Newborn Screening for Cystic Fibrosis (CF)

Photo: Two toddlers lying side by side reading

The Hawaii Newborn Metabolic Screening Program Advisory Committee recommended the addition of CF to the state newborn screening (NBS) panel. CF was added to the NBS panel on September 1, 2007.

Implications for Your Practice

  • Cystic fibrosis (CF) was added to the state newborn screening (NBS) panel on September 1, 2007.
  • NBS for CF is a screening test. DO NOT base a diagnosis of CF on one or two positive NBS results. Diagnosis of CF needs to be confirmed with additional diagnostic tests and genetic evaluation. The Hawaii Newborn Screening Program can assist you with the coordination and costs of the follow-up to confirm a diagnosis of CF in the newborn.
  • Health care providers should not begin medical intervention until confirmatory testing is completed. About one-third of children with positive screening results are confirmed to have CF.
  • Families and infants diagnosed with CF should receive genetic evaluation and counseling, and ongoing care provided by a pediatric pulmonologist and gastroenterologist.
  • NBS does not detect all cases of CF in newborns. Up to 5% of CF cases may not be detected so all symptomatic children for CF should receive evaluation regardless of their NBS test result.


Cystic fibrosis occurs once in every 3,700 births in the United States and is one of the most common genetic disorders among Caucasians. CF is a severe multi-organ disease, primarily affecting the lungs and pancreas.

The frequency of CF varies by race and ethnicity
(see table below):

Group CF Cases/Live Births
Caucasian  1 in 2,500 – 3,000
Hispanic  1 in 4,000 – 10,000
African American  1 in 15,000 – 20,000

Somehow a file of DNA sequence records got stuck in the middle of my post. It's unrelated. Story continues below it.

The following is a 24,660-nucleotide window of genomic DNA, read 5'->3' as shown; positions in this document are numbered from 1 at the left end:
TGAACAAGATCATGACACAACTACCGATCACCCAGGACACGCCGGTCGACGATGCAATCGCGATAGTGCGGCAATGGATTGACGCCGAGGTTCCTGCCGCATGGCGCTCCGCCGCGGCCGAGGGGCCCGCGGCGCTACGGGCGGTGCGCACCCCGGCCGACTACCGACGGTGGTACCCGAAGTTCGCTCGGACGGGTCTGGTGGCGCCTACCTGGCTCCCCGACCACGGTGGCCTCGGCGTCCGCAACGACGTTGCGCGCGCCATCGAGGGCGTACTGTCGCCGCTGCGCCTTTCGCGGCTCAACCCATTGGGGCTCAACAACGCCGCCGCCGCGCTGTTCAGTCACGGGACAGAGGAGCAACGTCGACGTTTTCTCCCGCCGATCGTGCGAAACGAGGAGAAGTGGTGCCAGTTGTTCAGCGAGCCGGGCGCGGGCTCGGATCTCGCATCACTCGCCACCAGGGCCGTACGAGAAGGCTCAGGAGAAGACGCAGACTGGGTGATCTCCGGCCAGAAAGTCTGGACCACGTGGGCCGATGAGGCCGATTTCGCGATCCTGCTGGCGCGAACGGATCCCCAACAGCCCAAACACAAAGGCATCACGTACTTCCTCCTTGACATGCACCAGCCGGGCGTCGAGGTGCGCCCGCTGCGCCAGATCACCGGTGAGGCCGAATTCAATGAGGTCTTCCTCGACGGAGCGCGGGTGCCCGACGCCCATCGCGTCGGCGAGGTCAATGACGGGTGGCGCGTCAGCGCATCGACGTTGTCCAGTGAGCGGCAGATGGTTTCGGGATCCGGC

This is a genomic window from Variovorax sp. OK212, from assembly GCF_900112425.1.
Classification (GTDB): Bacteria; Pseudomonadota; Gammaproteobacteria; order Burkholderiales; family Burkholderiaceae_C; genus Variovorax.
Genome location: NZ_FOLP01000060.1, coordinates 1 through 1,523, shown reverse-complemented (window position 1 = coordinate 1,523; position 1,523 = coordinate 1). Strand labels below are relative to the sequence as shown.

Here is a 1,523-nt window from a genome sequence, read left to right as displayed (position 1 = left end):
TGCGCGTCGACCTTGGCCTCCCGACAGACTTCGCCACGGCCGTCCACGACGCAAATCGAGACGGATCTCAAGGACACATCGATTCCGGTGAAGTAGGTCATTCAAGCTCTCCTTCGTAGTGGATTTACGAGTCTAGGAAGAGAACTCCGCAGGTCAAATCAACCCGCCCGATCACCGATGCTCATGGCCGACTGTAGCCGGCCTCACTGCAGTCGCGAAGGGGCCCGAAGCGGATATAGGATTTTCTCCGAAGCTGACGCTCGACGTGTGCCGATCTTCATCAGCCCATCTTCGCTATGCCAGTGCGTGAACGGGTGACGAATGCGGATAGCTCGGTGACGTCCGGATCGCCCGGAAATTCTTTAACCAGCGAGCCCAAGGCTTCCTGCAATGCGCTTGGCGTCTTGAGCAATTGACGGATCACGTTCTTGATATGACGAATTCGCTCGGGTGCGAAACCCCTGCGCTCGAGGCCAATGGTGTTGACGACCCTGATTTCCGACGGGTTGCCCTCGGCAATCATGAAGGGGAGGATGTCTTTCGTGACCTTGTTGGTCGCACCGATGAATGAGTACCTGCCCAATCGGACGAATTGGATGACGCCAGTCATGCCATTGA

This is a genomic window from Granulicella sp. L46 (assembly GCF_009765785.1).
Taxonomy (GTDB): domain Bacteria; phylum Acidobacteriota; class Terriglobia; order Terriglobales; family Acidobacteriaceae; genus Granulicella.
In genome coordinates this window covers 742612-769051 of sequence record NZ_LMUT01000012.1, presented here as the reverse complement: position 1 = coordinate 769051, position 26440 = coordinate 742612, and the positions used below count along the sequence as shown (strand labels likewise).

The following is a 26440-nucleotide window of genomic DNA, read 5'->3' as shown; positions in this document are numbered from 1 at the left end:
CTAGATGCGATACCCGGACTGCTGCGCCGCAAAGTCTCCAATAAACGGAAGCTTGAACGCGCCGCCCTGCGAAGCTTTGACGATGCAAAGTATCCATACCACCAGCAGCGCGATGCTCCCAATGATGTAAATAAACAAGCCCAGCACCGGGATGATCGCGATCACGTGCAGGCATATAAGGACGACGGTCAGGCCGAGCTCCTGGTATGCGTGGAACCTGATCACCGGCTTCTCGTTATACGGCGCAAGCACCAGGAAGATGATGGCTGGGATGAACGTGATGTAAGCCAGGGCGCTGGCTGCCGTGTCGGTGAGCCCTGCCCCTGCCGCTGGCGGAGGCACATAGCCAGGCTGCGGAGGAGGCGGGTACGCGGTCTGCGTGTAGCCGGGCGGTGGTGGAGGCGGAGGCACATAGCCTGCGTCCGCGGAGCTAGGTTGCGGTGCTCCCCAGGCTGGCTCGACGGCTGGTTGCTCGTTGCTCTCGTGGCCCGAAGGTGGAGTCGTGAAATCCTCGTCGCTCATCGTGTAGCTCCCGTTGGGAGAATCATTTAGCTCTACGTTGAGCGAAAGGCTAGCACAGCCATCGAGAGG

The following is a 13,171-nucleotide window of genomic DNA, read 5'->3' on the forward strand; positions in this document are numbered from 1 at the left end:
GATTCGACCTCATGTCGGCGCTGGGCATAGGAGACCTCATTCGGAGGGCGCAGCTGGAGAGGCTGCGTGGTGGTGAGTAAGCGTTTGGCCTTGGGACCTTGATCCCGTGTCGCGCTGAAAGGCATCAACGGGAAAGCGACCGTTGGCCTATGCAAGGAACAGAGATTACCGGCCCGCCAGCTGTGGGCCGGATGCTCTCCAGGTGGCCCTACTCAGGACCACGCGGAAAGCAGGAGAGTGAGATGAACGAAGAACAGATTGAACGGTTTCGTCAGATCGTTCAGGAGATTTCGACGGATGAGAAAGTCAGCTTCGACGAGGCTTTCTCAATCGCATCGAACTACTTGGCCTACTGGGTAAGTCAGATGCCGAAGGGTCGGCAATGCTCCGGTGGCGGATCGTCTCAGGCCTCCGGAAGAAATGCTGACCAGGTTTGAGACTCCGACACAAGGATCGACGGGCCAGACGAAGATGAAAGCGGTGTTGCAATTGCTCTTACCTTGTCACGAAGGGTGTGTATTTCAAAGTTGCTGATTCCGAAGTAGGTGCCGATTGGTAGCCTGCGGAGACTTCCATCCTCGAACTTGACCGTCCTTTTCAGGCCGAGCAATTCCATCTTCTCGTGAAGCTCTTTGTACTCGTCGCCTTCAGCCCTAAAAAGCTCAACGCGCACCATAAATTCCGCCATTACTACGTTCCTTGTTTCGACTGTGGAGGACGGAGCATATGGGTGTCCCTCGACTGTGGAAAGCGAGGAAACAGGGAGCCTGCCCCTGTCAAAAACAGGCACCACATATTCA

Asian  1 in 30,000

It is caused by a defect in the cystic fibrosis transmembrane regulator (CFTR) gene, which encodes a protein that regulates salt transport across cell membranes. This defect leads to excessively viscous secretions that cause blocked glands, chronic respiratory obstruction, and infection. Death from pulmonary infections and respiratory failure may occur. Although there are over 1,000 different mutations of the CFTR gene, approximately 70% of the CF cases in the U.S. are caused by ΔF508 mutation; while the remaining 30% of CF cases can result from any of the 1000+ mutations.

The average age of diagnosis in the U.S. is 14 months without newborn screening. With newborn screening, diagnosis can be made as early as two weeks after birth. Children diagnosed earlier through newborn screening tend to have improved nutritional status and cognitive development. Future innovations in clinical management may significantly improve survival and further increase the benefits of newborn screening.

Screening Methodology

Hawaii follows the testing algorithm used by the Washington State Department of Health, Hawaii’s contracted NBS laboratory. The algorithm involves initially testing immunoreactive trypsinogen (IRT) levels on the blood spot specimen, routinely collected ≥ 24 hours after birth. Trypsinogen is the inactive precursor of pancreatic trypsin, and is elevated in infants with CF.

If the initial IRT is positive, a repeat IRT test will be requested. Newborns with a second positive IRT test will then have a 2nd tier test, which is a genotype panel for CF. The panel looks for the 23 most common mutations found in the cystic fibrosis gene. Newborns who have two positive IRT tests and are found to have 1 or 2 mutations in the cystic fibrosis gene will receive genetic evaluation and genetic counseling; some infants with only 1 mutation found will need further confirmatory testing.

This testing algorithm does identify babies who are carriers of CF.


For additional information & questions, please contact:
Dana Mulcahy, MSN, RN | NIS
Newborn Metabolic Screening Program Coordinator
741 Sunset Avenue
Honolulu, HI 96816
Ph: (808) 733-9069
Fax: (808) 733-9071
[email protected]